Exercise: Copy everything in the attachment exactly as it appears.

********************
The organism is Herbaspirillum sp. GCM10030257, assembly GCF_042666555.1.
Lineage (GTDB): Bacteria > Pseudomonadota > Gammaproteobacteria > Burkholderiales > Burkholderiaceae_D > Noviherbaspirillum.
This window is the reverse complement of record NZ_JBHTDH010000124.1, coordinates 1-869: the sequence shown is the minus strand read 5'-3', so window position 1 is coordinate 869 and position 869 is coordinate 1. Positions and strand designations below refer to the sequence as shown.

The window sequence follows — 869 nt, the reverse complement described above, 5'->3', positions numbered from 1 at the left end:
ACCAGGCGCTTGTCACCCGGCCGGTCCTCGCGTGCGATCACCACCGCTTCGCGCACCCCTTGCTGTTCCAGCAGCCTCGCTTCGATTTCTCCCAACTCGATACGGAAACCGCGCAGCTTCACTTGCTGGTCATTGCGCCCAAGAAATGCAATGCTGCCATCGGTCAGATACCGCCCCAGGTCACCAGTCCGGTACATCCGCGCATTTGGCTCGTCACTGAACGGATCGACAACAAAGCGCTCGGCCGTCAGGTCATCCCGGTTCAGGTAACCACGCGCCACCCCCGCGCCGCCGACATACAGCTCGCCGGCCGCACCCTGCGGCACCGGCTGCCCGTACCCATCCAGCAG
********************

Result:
The organism is Herbaspirillum sp. GCM10030257, assembly GCF_042666555.1.
Lineage (GTDB): Bacteria > Pseudomonadota > Gammaproteobacteria > Burkholderiales > Burkholderiaceae_D > Noviherbaspirillum.
This window is the reverse complement of record NZ_JBHTDH010000124.1, coordinates 1-869: the sequence shown is the minus strand read 5'-3', so window position 1 is coordinate 869 and position 869 is coordinate 1. Positions and strand designations below refer to the sequence as shown.

The window sequence follows — 869 nt, the reverse complement described above, 5'->3', positions numbered from 1 at the left end:
ACCAGGCGCTTGTCACCCGGCCGGTCCTCGCGTGCGATCACCACCGCTTCGCGCACCCCTTGCTGTTCCAGCAGCCTCGCTTCGATTTCTCCCAACTCGATACGGAAACCGCGCAGCTTCACTTGCTGGTCATTGCGCCCAAGAAATGCAATGCTGCCATCGGTCAGATACCGCCCCAGGTCACCAGTCCGGTACATCCGCGCATTTGGCTCGTCACTGAACGGATCGACAACAAAGCGCTCGGCCGTCAGGTCATCCCGGTTCAGGTAACCACGCGCCACCCCCGCGCCGCCGACATACAGCTCGCCGGCCGCACCCTGCGGCACCGGCTGCCCGTACCCATCCAGCAG